After a short 40 mile drive from Guadalupe Mountains NP in Texas, The Bearded Man promptly checked into the Trinity Hotel in Carlsbad, New Mexico, about 25 miles from the Carlsbad Caverns NP entrance and fell asleep. Although there are no lodging facilities inside the park, the town of Carlsbad offers a wide variety of options. Our man chose the Trinity Hotel for it's history, food and comfy beds. According to our traveler, "I was was so tired my eyelids hurt".  In any case, 14 hours of sleep was in order and we now have a refreshed Bearded Man.

The Trinity Hotel in Carlsbad, NM. Originally built in 1892 as the First National Bank and only photographed when the sky is deep blue.

At the intersection of the southern Rocky Mountain Range, northern Chihuahuan Desert and southwestern Great Plains bio-goegraphic provinces, Carlsbad represents a diverse ecosystem including the karst system (a what?) that created Carlsbad Caverns. While most of the caves people are familiar with - such as Mammoth Cave in Kentucky - were formed by rainwater slowly dissolving limestone, the caves of the Guadalupe Mountains were formed in a different fashion. Between 4 and 6 million years ago (pre-internet) hydrogen/sulfide rich waters began to move through fractures in the limestone. When mixed with rainwater it formed sulfuric acid (H2SO4 for those keeping score at home), which dissolved the limestone and formed Carlsbad Cavern. This now concludes the scientific portion of our lesson today - There will be a short quiz after lunch. 

People with an obvious death wish...I mean, early visitors being lowered into the cave in a bucket.

After a self-guided hike through the natural entrance to the caverns, The Bearded Man will be taking a park ranger guided tour through The Kings Palace today, some 830 feet below the desert. He feels most fortunate since Thursday's guided tour is through Spider Cave. And even though he has no fear of spiders - unlike some sissies - we share his feelings that any cave with the word 'spider' in it should be avoided. I mean, what if the spiders are 3 feet tall with track shoes and a pellet gun? Why risk it.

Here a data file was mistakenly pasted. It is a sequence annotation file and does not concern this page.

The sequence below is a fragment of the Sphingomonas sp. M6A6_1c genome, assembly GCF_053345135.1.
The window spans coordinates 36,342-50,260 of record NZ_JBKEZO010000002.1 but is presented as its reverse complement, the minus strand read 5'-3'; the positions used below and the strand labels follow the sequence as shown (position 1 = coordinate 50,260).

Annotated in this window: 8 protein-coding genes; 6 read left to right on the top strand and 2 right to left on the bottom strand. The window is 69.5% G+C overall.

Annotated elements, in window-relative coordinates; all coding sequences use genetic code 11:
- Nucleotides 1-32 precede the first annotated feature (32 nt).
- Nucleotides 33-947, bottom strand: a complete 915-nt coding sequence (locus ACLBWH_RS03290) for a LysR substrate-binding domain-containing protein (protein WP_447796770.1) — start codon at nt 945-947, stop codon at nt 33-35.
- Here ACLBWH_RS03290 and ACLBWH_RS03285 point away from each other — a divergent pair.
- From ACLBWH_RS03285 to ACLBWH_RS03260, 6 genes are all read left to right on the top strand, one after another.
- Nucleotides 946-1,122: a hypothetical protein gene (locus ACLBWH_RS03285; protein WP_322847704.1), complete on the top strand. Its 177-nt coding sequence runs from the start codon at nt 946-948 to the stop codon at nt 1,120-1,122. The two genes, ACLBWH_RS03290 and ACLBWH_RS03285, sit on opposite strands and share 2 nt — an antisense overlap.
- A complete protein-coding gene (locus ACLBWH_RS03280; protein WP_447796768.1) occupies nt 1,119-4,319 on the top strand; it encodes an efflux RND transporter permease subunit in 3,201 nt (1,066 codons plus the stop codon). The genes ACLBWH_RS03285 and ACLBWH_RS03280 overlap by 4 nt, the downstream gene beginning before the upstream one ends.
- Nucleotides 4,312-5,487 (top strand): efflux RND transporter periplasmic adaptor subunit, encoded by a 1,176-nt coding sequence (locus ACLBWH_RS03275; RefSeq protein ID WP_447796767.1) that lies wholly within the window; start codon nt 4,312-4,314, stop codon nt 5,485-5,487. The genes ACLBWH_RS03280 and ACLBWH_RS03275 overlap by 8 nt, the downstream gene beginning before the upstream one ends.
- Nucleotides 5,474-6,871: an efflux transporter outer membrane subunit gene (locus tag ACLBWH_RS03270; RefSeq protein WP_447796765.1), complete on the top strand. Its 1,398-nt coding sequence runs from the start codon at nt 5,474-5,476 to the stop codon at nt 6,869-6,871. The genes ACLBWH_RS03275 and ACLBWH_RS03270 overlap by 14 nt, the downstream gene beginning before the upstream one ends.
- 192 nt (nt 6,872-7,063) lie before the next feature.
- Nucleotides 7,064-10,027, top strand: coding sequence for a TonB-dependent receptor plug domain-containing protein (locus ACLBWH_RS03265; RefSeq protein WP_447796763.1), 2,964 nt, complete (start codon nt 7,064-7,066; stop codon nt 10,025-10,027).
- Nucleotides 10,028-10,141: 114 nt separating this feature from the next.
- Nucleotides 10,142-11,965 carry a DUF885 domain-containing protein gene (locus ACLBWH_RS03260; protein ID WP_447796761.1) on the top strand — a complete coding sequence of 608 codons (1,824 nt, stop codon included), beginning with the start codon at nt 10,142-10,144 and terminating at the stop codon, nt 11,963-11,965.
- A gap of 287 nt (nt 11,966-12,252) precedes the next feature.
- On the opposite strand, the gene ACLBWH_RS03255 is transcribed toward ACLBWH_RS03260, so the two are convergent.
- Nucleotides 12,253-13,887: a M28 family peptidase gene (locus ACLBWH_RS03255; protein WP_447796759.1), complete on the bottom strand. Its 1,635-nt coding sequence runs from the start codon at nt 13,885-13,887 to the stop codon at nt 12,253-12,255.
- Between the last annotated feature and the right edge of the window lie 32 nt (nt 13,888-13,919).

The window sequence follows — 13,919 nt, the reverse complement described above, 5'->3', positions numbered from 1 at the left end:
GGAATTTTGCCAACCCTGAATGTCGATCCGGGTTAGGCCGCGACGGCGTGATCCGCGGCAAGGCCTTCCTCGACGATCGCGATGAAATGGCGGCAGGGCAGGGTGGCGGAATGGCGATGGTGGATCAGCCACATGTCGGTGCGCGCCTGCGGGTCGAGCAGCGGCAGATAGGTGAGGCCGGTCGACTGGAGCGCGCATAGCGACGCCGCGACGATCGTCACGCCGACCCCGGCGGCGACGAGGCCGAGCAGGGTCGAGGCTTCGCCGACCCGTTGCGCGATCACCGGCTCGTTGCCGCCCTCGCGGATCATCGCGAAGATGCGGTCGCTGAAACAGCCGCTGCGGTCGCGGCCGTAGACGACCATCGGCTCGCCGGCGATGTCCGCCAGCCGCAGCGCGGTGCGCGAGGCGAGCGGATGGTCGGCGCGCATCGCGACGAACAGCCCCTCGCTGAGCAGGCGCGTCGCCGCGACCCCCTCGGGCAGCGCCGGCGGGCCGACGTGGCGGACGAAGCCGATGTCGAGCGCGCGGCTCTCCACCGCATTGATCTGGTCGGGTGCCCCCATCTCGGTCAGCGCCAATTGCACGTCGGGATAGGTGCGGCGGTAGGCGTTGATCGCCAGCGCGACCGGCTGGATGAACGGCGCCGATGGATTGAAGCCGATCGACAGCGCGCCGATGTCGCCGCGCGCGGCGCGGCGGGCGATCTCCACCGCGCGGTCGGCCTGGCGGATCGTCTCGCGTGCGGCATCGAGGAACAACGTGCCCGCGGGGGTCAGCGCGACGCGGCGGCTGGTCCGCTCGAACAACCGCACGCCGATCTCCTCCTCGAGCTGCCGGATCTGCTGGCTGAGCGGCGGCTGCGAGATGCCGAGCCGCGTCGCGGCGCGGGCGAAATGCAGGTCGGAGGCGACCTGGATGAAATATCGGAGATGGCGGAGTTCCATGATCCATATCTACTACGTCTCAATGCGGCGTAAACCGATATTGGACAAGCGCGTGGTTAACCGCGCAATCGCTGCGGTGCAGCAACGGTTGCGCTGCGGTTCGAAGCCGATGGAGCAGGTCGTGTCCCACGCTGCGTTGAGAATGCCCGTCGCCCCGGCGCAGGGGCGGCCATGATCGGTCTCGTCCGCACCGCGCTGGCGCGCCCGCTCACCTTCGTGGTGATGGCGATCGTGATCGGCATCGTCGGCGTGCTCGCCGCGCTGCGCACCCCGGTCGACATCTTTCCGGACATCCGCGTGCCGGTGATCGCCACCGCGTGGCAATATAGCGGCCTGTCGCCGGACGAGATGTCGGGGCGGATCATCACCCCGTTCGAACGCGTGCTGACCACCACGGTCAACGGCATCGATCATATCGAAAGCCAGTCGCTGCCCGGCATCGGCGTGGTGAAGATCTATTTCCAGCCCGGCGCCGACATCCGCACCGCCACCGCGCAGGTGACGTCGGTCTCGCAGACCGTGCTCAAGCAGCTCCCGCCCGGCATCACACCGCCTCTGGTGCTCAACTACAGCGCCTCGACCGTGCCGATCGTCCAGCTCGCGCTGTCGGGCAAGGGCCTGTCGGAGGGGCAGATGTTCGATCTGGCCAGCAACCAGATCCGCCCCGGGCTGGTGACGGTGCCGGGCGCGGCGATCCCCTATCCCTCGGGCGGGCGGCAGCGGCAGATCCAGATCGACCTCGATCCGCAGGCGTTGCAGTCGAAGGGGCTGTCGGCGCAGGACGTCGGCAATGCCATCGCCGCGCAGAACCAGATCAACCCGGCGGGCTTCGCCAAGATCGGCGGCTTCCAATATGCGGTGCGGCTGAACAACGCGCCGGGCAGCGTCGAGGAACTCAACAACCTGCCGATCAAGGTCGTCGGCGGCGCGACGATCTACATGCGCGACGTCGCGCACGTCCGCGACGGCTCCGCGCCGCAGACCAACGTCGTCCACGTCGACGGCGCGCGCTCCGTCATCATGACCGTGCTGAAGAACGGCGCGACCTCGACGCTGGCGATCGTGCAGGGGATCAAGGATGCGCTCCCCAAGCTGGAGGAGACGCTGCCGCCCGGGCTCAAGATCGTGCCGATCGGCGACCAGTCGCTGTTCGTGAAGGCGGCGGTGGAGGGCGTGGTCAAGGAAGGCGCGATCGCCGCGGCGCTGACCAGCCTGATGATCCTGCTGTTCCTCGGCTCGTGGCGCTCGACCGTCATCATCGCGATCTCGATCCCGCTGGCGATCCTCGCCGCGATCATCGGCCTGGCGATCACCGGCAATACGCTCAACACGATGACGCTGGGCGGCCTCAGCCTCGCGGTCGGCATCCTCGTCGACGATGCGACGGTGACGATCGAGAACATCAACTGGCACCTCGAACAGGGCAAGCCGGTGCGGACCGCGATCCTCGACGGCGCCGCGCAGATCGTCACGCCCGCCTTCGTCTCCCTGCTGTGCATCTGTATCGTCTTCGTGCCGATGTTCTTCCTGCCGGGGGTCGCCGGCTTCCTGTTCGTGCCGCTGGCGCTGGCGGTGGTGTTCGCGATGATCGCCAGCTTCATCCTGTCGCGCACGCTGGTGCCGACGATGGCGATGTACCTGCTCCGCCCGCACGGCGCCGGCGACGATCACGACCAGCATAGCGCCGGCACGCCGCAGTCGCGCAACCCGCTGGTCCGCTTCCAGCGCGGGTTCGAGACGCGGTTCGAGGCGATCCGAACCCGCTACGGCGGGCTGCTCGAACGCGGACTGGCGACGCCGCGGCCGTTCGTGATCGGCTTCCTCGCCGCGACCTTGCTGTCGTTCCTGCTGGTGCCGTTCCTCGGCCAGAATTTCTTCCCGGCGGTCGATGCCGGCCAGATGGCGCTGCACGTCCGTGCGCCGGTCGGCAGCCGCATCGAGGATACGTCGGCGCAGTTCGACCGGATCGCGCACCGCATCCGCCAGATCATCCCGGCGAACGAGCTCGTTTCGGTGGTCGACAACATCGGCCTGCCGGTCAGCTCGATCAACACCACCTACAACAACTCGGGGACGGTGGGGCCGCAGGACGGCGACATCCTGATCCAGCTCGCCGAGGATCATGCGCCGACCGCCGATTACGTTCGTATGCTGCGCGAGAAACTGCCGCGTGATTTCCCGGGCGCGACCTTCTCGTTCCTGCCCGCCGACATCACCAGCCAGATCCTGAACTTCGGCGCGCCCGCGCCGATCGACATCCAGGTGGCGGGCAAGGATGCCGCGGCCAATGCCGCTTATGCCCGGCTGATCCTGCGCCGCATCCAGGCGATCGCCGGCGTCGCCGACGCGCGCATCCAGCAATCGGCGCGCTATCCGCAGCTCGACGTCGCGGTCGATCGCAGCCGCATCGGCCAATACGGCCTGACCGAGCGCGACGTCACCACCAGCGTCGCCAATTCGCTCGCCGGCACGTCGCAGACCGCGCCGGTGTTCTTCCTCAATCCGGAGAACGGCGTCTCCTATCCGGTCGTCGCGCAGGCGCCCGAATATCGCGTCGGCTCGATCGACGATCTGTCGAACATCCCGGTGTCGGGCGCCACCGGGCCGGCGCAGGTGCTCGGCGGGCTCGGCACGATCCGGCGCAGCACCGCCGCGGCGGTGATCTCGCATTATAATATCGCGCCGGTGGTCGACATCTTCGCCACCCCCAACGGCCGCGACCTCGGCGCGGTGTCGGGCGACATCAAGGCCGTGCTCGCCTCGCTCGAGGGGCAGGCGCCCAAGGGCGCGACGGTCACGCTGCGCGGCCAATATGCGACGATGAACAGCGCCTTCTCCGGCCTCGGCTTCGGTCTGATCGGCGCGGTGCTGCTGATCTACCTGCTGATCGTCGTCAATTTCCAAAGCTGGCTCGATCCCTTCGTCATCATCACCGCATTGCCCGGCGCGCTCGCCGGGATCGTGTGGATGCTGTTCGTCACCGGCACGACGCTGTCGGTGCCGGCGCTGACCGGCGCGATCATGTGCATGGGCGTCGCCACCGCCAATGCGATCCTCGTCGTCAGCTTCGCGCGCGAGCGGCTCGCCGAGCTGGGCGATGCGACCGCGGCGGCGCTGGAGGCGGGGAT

Natural opening to Carlsbad Cavern. Some experts in the field call it a hole in the ground.

"The Dawn of the Bats", one of the most unique occurrences at any national park, takes place at Carlsbad Caverns. Each summer people gather in the evening at the entrance to the cave and watch hundreds of thousands of Brazilian free-tailed bats fly out of the cave in their nightly search for food (and the necks of young innocent people if I'm not mistaken). But few witness their return just before dawn. Unfortunately, the annual "Dawn of the Bats" event takes place on July 17th and The Bearded Man will be somewhere around Rocky Mountain National Park by then. So he will have to be content to see the exit of the bats this evening (while wearing three turtlenecks) before finishing the night with a star gazing expedition and heading back to the comfort of the Trinity Hotel.

Brazilian free-tailed bats leaving Carlsbad Cavern in search of food, the closest Taco Bell and your girlfriend's neck.

Thursday morning The Bearded Man will be driving west across New Mexico on US 10, heading into Arizona, on his way to Saguaro National Park, just outside Tucson. The trip should take about 8 hours, so there are a couple of planned stops along the way. First stop is Cloudcroft, New Mexico, a small town of about 850 people. Located in the Lincoln National Forest, at an elevation of 8,600, Cloudcroft is typically a good 20 degrees cooler than towns only 30 minutes away at lower elevations. It is also home to Big Daddy's Diner, serving the best fried peanut butter & jelly sandwich in the state of New Mexico. And let's be honest here, you simply can't pass up a chance to eat something that healthy. Peruse the Big Daddy menu for yourself.

Big Daddy's Diner, home of the fried peanut butter & jelly sandwich and a defibrillator in every booth. 

The Bearded Man's second stop on his way to Saguaro NP is in Bowie, Arizona, home of the world famous Geronimo's Castle. A large teepee that was once a Greyhound Bus Station (I think my dad slept there once - or a week), a filling station and later a bar with the best bar marketing line of all time - "Stop in for a bottle of beer". Brilliant! But while many say Geronimo was captured on the spot of Geronimo's Castle, which would at least explain the first part of the name, alas, Geronimo was neither captured here, nor did he live in a castle. It's a shame really, because The Bearded Man can't "Stop in for a bottle of beer". He will however need to get something to drink while in Bowie, as that fried PB&J is stuck...right about here.

Geronimo was not captured here. Geronimo did not sleep here. Geronimo did have several beers here.

You thought we forgot about the quiz, didn't you? Wrong! Sit down and get out a sharpened #2 pencil (is there a #3 pencil?). Question 1: What is a karst system? Question 2: What do we call people who are afraid of spiders? Question 3: Do bats turn people into vampires as we have long suspected? Please submit your answers to for your chance to win an autographed Teddy T. We have no idea who we can find to sign the T-shirt, but it will in fact be signed.